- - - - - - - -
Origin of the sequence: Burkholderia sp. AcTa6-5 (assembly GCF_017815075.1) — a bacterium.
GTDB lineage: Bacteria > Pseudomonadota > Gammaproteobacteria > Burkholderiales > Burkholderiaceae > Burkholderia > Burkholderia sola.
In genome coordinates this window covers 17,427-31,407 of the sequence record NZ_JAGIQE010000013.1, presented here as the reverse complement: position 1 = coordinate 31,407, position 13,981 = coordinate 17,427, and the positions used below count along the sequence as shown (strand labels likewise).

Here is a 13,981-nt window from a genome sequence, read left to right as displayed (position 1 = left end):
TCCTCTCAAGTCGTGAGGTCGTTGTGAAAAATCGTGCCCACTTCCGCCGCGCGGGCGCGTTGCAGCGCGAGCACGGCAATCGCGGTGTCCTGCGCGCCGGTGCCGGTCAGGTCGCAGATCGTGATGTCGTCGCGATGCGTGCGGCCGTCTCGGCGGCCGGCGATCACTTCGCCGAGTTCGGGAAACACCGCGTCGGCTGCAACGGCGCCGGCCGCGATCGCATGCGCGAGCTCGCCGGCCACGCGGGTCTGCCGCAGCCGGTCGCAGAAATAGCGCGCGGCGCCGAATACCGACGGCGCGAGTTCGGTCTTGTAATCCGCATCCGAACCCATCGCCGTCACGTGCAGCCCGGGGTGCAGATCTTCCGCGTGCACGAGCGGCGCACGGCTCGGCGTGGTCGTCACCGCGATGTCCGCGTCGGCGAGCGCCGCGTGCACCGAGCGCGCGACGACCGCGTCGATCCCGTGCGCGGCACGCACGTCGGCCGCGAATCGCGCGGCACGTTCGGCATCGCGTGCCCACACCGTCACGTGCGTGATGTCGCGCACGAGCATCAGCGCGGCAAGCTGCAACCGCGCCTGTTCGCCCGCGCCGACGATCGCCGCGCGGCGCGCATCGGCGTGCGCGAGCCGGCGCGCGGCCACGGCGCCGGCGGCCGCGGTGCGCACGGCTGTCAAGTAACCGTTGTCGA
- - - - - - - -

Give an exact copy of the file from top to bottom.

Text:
Origin of the sequence: Burkholderia sp. AcTa6-5 (assembly GCF_017815075.1) — a bacterium.
GTDB lineage: Bacteria > Pseudomonadota > Gammaproteobacteria > Burkholderiales > Burkholderiaceae > Burkholderia > Burkholderia sola.
In genome coordinates this window covers 17,427-31,407 of the sequence record NZ_JAGIQE010000013.1, presented here as the reverse complement: position 1 = coordinate 31,407, position 13,981 = coordinate 17,427, and the positions used below count along the sequence as shown (strand labels likewise).

Here is a 13,981-nt window from a genome sequence, read left to right as displayed (position 1 = left end):
TCCTCTCAAGTCGTGAGGTCGTTGTGAAAAATCGTGCCCACTTCCGCCGCGCGGGCGCGTTGCAGCGCGAGCACGGCAATCGCGGTGTCCTGCGCGCCGGTGCCGGTCAGGTCGCAGATCGTGATGTCGTCGCGATGCGTGCGGCCGTCTCGGCGGCCGGCGATCACTTCGCCGAGTTCGGGAAACACCGCGTCGGCTGCAACGGCGCCGGCCGCGATCGCATGCGCGAGCTCGCCGGCCACGCGGGTCTGCCGCAGCCGGTCGCAGAAATAGCGCGCGGCGCCGAATACCGACGGCGCGAGTTCGGTCTTGTAATCCGCATCCGAACCCATCGCCGTCACGTGCAGCCCGGGGTGCAGATCTTCCGCGTGCACGAGCGGCGCACGGCTCGGCGTGGTCGTCACCGCGATGTCCGCGTCGGCGAGCGCCGCGTGCACCGAGCGCGCGACGACCGCGTCGATCCCGTGCGCGGCACGCACGTCGGCCGCGAATCGCGCGGCACGTTCGGCATCGCGTGCCCACACCGTCACGTGCGTGATGTCGCGCACGAGCATCAGCGCGGCAAGCTGCAACCGCGCCTGTTCGCCCGCGCCGACGATCGCCGCGCGGCGCGCATCGGCGTGCGCGAGCCGGCGCGCGGCCACGGCGCCGGCGGCCGCGGTGCGCACGGCTGTCAAGTAACCGTTGTCGA